The Onus of Labour

The increase in shallow atoms proportionally requires that we spend more of our knowledge acquisition activities in designing and assembling the knowledge we seek prior to considering it as a whole. We must do more of our own authoring before analyzing and understanding. Previously, with a deep unit, we could accept the assembled whole (I referred to this as the author’s message in my last post), consider it, analyze it, and synthesize our understanding together. The big difference is that analyzing a unit is quite different than analyzing atoms. Synthesizing the knowledge of the unit feels very different from synthesizing that of the atoms, which have to be selected first. I think it is for this reason that search engines must work much harder to help us answer the second question if the companies operating them wish to continue dominating our knowledge acquisition activities.

Consider many of the new technologies being offered on the market. Gadgets like GPS devices do not simply enable mapping and direction giving knowledge, they’re increasingly used within the context of revealing restaurants, stores, etc. I’ve read about technologies being tested to visually superimpose meta information on objects of everyday life: ingredients on food in stores for example. In my own neighbourhood, there were a number of old houses on some streets that had plaques identifying them in a special way that let people know they could dial a number on their mobile phone as they passed to hear historical information about that area. These technologies offering context-relevant atoms, seem to exist in recognition of the need for assistance in assembling knowledge from the quantity of shallow atoms flooding us.

I’m not convinced that what is called “Web 2.0” advanced our interaction within our world much (it just formalized some of it better). However computer-assisted shallow atom assembly could significantly advance our interaction through substantial knowledge acquisition, on top of the massive problem search engines created on the shoulders of the Internet.

Aside from basic needs satisfied from an atom or two, will search engines cease being simply search engines and instead truly assist users in substantial knowledge acquisition needs? They’re not doing this now but the seeds are already being planted (intentionally or not). Google has seen the need to insert related context links in much of the results it presents and is collecting more intelligent sorts of feedback from its users. Steps in the right direction, sure. Additionally, Google’s push of its OS to mobile devices says something about the need for a search engine to be constantly assisting our lives. Our handy pocket search. But that had better become something that assists me with the multitude of shallow atoms rather than just present me with more of them in an increasing quantity of contextual situations. Facebook with its multitude of information streams (or other current social networks) are early, lucky, symptoms of the desire for what is needed ahead.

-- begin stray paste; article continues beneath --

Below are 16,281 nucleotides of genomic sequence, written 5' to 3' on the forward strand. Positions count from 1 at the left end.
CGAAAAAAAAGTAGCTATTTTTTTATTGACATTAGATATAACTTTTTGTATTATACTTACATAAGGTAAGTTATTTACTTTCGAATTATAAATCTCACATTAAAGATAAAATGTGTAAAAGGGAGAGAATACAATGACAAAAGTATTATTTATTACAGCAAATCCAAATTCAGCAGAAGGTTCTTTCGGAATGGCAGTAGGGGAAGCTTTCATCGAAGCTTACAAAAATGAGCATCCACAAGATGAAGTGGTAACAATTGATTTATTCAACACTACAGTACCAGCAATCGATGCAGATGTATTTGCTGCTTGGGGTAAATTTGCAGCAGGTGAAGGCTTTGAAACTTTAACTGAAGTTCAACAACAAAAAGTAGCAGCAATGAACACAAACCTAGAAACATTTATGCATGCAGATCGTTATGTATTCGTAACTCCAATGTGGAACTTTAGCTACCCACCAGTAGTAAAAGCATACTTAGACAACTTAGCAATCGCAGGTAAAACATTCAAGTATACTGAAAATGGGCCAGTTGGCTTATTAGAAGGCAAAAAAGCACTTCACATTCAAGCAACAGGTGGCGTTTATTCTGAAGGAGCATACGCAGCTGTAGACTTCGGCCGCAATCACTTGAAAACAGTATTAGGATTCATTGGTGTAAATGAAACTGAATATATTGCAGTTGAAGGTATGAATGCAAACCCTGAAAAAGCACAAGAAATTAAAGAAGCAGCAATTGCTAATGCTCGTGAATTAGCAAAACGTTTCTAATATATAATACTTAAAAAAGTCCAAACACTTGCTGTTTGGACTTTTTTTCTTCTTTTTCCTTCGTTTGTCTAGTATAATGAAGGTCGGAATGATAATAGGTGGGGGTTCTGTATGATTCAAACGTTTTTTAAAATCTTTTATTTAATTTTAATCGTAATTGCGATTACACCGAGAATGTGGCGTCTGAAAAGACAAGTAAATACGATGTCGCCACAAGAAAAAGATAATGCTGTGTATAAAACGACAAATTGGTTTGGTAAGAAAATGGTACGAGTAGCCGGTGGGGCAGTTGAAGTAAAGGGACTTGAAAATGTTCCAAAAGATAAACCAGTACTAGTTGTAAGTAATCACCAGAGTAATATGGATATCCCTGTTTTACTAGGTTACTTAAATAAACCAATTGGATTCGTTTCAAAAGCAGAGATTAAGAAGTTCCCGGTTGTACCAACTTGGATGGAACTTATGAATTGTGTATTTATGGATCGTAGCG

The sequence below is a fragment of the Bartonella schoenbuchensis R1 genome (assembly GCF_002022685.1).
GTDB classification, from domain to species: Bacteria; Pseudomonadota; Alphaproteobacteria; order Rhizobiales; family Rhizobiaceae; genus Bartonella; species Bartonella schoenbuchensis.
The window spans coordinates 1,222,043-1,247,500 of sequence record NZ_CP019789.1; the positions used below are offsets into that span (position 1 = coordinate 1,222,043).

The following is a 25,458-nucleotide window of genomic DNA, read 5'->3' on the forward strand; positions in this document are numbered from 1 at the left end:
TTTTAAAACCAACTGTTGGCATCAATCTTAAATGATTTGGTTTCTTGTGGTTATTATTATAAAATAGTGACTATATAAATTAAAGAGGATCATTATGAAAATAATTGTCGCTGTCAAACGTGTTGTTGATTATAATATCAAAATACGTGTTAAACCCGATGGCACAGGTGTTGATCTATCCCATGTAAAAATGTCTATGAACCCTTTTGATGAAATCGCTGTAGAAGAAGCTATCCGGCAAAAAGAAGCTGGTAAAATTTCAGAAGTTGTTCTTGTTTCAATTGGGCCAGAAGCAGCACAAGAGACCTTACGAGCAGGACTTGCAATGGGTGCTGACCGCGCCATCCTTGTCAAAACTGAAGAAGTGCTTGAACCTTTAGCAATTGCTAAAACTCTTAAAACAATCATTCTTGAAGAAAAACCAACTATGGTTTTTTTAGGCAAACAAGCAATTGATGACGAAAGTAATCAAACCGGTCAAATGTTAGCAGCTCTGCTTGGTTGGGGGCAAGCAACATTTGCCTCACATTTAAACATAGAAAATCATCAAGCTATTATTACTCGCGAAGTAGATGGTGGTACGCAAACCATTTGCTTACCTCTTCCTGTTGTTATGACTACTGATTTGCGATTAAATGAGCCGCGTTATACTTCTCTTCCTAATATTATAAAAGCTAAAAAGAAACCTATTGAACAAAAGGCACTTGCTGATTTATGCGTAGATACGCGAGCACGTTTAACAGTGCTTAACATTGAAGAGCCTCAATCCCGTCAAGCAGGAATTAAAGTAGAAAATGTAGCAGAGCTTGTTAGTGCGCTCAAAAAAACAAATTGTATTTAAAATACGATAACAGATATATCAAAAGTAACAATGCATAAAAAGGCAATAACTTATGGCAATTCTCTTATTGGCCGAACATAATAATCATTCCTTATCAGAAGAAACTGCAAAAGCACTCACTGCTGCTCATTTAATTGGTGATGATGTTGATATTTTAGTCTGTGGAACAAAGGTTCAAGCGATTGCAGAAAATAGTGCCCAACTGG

A crude example is that search engines could capture the amount of time someone spends reading a page of search results. They could capture the time over the course of multiple “next, next, next” button pushes in a set of results. Each search could be a category within a hierarchy of a knowledge narrative. The search result links prioritized and selected from (for example) Google’s algorithms for page rank and relevance. After several sequential searches, or searches with related topics, the engine could display a page of introduction, body content, and conclusion, that provides a comprehensive knowledge narrative the seeker could acquire.

That system might present a body of shallow atoms in a holistic message as if by an intelligent author, yet it results as a sympathetic mirror of the user/seeker’s activities. But as I said, that’s a crude example-I’ve neglected many problems and details with how something like that could work. I’m sure there are much more sophisticated things that could be (and must be) done to develop computer-assisted shallow atom assembly.

[side note: after writing this last week, I came across an article about an exciting new application, Wolfram|Alpha that may be a step in the direction I’ve been describing. Got to go try it out]